Correcting the Low End

Craig Anderton of EQ magazine talks about the importance of correcting the Bass Frequencies in a track and guess what his favorite tool is?

Correcting the Low End

Postby har-bal » Fri Oct 13, 2006 2:02 pm

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Postby zumbido » Thu Dec 14, 2006 12:03 am

I've been using Har-Bal on drum stems.

I do a lot of drum replacing with Drumagog. I also add a subtone (sine tone) with the kick.

Har-Bal helps keep the super-lows under control. And, balances out the overall drumkit sound within an album project.

Any progress on a 'synchable' version of Har-Bal?
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Postby HarBal » Thu Dec 14, 2006 2:20 am

Unfortunately no. I've been tied down on design issues for the new much more comprehensive analysis engine that will be part of the next generation har-bal. Long way to go still.

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Postby Carmichael » Wed Oct 24, 2007 1:28 am

Unfortunately, the Anderton article is somewhat vague on the use of harbal. When harbalizing bass, what is the goal (taming the biggest peaks, raising the floor, empathetic eq)? What does an ideal bass spectrum look like?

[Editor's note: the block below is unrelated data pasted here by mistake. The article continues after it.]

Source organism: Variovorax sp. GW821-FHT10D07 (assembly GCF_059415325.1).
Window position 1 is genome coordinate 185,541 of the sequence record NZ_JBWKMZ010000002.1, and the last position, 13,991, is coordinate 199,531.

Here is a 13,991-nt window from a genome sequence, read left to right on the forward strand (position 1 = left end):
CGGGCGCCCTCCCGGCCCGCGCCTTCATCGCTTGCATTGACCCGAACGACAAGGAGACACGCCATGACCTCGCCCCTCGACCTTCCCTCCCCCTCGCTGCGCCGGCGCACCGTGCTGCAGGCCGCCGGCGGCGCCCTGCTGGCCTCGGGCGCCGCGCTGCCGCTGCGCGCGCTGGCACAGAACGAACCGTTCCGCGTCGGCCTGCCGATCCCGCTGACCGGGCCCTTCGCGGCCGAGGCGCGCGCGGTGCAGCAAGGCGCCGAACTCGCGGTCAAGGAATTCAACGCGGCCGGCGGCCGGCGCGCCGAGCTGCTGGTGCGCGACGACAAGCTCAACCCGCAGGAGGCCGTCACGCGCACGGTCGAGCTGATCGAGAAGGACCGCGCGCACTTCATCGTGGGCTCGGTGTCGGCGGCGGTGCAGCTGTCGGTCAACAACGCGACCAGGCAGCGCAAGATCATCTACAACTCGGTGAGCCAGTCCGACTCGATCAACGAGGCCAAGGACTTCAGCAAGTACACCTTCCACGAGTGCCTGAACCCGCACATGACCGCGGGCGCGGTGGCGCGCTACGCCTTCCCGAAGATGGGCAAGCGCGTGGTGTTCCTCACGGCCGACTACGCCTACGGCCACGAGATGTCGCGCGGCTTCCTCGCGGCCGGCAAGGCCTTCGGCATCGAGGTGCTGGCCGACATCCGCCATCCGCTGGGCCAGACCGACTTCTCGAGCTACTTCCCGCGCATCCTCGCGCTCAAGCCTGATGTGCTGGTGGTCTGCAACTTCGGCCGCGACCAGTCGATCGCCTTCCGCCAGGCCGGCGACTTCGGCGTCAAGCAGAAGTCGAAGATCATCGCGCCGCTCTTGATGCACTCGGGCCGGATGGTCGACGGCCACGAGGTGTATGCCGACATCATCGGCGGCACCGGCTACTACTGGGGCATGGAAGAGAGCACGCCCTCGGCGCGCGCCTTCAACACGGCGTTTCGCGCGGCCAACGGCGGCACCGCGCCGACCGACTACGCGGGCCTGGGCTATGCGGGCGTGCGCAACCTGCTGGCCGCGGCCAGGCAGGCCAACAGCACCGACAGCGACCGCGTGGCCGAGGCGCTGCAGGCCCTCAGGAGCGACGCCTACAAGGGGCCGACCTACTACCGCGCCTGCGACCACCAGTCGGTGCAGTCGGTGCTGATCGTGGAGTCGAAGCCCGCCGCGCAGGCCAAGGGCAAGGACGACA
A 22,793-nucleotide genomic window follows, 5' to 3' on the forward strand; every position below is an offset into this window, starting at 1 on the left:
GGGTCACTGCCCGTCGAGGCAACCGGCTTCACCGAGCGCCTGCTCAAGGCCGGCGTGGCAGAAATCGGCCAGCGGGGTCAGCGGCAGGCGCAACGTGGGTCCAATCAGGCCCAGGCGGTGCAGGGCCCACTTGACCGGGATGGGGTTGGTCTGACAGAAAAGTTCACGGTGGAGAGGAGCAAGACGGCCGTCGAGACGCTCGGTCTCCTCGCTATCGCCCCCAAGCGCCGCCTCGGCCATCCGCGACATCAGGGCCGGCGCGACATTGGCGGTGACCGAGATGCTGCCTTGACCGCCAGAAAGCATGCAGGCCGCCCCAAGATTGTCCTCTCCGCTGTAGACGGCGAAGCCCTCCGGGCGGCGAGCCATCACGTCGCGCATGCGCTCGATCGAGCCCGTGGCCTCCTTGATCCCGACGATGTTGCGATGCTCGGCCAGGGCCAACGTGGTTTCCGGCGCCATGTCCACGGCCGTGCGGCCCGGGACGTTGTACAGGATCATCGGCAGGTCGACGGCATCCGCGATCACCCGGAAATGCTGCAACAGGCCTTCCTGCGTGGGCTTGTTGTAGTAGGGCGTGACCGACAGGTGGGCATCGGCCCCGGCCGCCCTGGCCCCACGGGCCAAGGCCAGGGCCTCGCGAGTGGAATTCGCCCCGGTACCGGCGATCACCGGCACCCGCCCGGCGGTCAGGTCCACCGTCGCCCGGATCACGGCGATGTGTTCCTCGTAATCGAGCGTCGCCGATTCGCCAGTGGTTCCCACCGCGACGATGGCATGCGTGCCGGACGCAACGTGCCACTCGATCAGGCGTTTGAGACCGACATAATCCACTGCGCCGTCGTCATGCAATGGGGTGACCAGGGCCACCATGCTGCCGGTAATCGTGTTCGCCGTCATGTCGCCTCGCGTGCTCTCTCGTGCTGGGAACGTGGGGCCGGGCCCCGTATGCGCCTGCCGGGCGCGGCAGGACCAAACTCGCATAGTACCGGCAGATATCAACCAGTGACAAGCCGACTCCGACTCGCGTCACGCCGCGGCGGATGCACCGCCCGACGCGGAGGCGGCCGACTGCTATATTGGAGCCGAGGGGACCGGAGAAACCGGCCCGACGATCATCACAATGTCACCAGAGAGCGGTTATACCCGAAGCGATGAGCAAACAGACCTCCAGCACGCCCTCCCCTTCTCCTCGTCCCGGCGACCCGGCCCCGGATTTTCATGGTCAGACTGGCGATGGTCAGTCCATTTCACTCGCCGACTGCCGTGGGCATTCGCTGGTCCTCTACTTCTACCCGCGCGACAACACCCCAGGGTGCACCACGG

This is part of a bigger question. If using harbal on a single instrument, what is the goal and strategy (I know it differs from harbaling a mix)? Any help would be appreciated.

Thanks!
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Postby HarBal » Wed Oct 24, 2007 7:31 am

As far as I'm concerned, there's no such thing as an ideal bass spectrum! The ideal spectrum is entirely track specific so you need to treat each on its own merits. My general aims for that region is reducing muddiness and providing better uniformity but you can't make good decisions without listening to the track and correlating the spectrum shape with the instruments that produced them.

On the matter of HB'ing the instrument tracks in a mix, the aim is to combat the problem spectrum components at the source (within the track responsible for those problem peaks). Essentially, it is a case of working backwards by doing a trial mix, analysing with Har-Bal and identifying the problem peaks in the spectrum. Then comparing those problem peaks with the spectrums of the individual tracks making up the mix and taming them there. Then remix and re-check the final spectrum shape. Did it improve in the direction you wanted it to and if not can you suggest why?

For recordings in which the instrument parts were recorded one at a time this sort of processing is essential all that should be required to obtain a balanced mix. For parts that were recorded simultaneously in the same studio or venue (a live situation) then leakage will most likely result in post mix spectrum anomalies that you cannot easily address prior to mixing. For these cases you can use Har-Bal in the final mix to combat the destructive interference of leakage.

Regards,


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